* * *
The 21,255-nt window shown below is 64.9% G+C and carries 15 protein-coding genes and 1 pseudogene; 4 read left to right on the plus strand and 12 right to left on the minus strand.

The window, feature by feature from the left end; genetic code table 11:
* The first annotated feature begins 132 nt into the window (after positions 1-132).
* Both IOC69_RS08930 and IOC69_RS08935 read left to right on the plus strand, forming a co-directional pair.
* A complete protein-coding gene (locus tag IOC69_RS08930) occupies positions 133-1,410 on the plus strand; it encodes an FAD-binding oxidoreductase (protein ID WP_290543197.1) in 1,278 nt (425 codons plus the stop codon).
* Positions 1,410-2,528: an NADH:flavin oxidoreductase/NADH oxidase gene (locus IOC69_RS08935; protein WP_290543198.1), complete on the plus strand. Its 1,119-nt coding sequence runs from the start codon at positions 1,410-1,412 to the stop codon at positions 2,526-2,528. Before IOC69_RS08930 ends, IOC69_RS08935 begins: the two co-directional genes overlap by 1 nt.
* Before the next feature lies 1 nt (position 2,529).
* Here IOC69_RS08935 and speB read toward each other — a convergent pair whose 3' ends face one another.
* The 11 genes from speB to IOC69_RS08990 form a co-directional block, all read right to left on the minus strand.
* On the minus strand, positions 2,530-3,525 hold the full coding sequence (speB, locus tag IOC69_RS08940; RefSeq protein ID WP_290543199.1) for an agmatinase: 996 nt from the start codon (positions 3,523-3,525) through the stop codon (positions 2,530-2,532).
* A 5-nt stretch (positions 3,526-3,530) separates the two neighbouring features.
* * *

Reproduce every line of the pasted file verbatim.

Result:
The 21,255-nt window shown below is 64.9% G+C and carries 15 protein-coding genes and 1 pseudogene; 4 read left to right on the plus strand and 12 right to left on the minus strand.

The window, feature by feature from the left end; genetic code table 11:
* The first annotated feature begins 132 nt into the window (after positions 1-132).
* Both IOC69_RS08930 and IOC69_RS08935 read left to right on the plus strand, forming a co-directional pair.
* A complete protein-coding gene (locus tag IOC69_RS08930) occupies positions 133-1,410 on the plus strand; it encodes an FAD-binding oxidoreductase (protein ID WP_290543197.1) in 1,278 nt (425 codons plus the stop codon).
* Positions 1,410-2,528: an NADH:flavin oxidoreductase/NADH oxidase gene (locus IOC69_RS08935; protein WP_290543198.1), complete on the plus strand. Its 1,119-nt coding sequence runs from the start codon at positions 1,410-1,412 to the stop codon at positions 2,526-2,528. Before IOC69_RS08930 ends, IOC69_RS08935 begins: the two co-directional genes overlap by 1 nt.
* Before the next feature lies 1 nt (position 2,529).
* Here IOC69_RS08935 and speB read toward each other — a convergent pair whose 3' ends face one another.
* The 11 genes from speB to IOC69_RS08990 form a co-directional block, all read right to left on the minus strand.
* On the minus strand, positions 2,530-3,525 hold the full coding sequence (speB, locus tag IOC69_RS08940; RefSeq protein ID WP_290543199.1) for an agmatinase: 996 nt from the start codon (positions 3,523-3,525) through the stop codon (positions 2,530-2,532).
* A 5-nt stretch (positions 3,526-3,530) separates the two neighbouring features.